The most useful feature of texmaker is missing in this list: whenever you have a main-tex, which \input{} other content-tex, you can tell texmaker which tex is to run (called Master Document). So you don't have to switch to the main, press F1 (for Quick Build), and switch back to the tex you are currently working on. Just do your changes in the content.tex, press F1, and view the results. Second best feature I haven't seen with other IDEs: The build-in document viewer jumps to and highlights for some seconds the latest changes. I simply love that! –  Dominikus K. Mar 6 '13 at 15:13

Scribes

• Available for: Linux
• Free & Open source
• Unicode: Yes
• RTL/BiDi: Yes
• Custom BG/syntax highlighting: Yes (GTK)
• Best feature: customizable templates/snippets (great for quick insertion of figure/table/listing environments, inserting non-ASCII characters for XeTeX users, etc)

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TextMate

Available for: Mac
Commercial (Not anymore since version 2.0)

With OS X I use TextMate with MacTeX. Now I don't want to change OS X for Linux only because I work with TextMate. It's powerful like vim and emacs. It's not free 45 euros. You can do all what you want and you can use and define snippets, macros, commands with shell programming or python or ruby. You can use it for mails or you can create HTML pages or you can programming with R, or Ruby. Perhaps to like this editor you need to learn a programming language like ruby or python (Perl and bash can be used). You can try it during one month for free.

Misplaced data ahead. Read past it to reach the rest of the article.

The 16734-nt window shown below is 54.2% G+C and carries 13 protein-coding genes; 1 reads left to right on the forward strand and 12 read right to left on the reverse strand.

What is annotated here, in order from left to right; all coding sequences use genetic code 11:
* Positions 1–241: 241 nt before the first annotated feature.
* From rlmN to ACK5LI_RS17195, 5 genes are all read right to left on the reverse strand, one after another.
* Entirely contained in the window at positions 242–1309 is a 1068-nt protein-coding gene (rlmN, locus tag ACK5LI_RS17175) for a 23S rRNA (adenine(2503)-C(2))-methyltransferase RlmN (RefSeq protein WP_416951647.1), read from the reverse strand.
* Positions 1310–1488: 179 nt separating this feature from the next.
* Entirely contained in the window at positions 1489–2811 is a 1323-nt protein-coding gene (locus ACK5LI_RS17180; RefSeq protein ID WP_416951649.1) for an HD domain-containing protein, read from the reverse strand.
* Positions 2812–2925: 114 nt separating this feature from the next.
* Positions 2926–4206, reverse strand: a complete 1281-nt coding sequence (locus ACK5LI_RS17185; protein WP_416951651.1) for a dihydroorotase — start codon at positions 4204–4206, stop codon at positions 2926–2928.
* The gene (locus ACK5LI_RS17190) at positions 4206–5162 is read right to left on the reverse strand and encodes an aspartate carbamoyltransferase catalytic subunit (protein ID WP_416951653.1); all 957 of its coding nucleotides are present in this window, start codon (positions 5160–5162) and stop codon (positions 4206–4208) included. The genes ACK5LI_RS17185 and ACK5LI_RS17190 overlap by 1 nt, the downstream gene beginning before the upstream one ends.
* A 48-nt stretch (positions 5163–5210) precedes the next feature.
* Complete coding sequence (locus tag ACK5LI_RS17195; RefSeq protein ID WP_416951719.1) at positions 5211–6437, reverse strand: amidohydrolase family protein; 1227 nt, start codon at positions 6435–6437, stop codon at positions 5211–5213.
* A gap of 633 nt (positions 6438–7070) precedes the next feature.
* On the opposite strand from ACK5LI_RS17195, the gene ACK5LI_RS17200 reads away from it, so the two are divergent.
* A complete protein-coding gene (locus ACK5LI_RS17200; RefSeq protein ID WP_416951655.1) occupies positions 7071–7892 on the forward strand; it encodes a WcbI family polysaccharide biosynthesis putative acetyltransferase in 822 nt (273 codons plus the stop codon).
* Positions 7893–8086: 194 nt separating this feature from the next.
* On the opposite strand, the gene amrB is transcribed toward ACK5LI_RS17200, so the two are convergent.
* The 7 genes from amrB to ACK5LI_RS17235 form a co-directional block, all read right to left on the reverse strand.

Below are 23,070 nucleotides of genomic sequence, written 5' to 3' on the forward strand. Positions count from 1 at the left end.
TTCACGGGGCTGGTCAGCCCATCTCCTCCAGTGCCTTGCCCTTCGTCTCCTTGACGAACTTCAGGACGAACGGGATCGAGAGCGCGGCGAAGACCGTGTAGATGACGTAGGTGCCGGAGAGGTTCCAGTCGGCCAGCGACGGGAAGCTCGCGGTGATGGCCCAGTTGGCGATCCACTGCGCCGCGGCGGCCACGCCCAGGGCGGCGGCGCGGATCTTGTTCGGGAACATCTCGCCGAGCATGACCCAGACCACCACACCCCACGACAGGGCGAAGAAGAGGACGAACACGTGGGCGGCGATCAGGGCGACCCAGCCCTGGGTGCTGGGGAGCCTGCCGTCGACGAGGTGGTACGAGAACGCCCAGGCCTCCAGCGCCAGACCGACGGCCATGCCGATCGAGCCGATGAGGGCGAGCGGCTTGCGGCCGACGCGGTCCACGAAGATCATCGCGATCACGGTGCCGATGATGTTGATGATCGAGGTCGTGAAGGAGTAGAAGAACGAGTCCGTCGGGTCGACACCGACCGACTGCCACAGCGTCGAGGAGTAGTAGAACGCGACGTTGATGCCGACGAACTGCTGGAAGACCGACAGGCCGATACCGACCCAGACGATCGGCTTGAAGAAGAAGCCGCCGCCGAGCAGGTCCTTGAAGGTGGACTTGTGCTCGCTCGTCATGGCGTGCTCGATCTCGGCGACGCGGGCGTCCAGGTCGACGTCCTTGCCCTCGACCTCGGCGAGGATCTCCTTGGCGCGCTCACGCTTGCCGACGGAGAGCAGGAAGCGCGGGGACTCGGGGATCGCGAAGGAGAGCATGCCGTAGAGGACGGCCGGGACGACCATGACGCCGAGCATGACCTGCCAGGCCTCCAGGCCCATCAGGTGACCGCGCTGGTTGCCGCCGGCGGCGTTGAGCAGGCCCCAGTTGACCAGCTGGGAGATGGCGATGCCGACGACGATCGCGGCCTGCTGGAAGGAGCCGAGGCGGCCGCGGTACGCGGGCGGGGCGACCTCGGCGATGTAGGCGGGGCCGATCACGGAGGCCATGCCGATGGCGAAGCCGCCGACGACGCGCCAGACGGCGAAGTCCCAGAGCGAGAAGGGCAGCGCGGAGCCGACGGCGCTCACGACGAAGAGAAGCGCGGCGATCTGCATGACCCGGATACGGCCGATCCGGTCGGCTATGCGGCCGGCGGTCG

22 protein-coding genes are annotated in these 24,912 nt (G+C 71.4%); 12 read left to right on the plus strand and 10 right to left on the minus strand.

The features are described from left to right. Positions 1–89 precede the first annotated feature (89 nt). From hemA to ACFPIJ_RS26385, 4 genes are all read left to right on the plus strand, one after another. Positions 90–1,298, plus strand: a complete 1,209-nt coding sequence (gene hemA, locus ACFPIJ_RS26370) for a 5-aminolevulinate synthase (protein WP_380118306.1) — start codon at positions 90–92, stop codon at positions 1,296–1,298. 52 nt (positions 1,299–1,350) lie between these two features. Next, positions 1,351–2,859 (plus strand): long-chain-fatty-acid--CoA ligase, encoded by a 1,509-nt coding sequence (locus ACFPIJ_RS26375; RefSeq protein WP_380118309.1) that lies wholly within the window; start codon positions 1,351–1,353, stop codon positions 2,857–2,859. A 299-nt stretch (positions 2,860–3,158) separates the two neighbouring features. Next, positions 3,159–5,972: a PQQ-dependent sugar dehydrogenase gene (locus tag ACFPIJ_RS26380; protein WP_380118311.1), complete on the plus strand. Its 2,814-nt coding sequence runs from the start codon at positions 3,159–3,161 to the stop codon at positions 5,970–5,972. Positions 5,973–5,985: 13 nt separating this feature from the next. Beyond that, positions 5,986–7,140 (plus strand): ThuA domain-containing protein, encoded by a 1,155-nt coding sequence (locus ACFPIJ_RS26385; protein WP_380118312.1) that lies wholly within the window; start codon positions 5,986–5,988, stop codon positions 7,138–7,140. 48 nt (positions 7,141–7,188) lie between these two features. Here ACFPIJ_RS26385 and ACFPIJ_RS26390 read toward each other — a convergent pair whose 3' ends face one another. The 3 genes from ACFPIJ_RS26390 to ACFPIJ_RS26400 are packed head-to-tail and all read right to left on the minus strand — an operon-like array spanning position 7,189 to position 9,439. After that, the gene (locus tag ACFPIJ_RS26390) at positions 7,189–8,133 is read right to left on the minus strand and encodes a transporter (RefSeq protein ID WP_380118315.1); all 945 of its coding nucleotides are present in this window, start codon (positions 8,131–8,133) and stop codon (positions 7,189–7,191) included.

Some screenshots:

Click image to enlarge
In this screenshot, you can see the bundles and in the LaTeX bundle you can see some commands and macros. You can define your personal bundle like my "latex author", you can work with the terminal from TextMate. You can find some movies on the net, to see how to work with TextMate.

EDIT: Since version 2.0, TextMate has gone open source, here it is the link to Github.

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Scientific WorkPlace

Available for: Windows
Commercial

Platforms: Microsoft Windows® NT 4.0, or Windows® 98, Me, 2000, XP, Vista, Windows® 7 or later or Apple Macintosh® running an emulator program such as Virtual PC™, Parallels, or the free Virtual Box running a version of Windows® listed above

Spell Checking: can/must be purchased separately

It has MuPAD as built-in computer algebra system, is described here and a trial version can be downloaded from here.

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LaTeXila

• Available for: Linux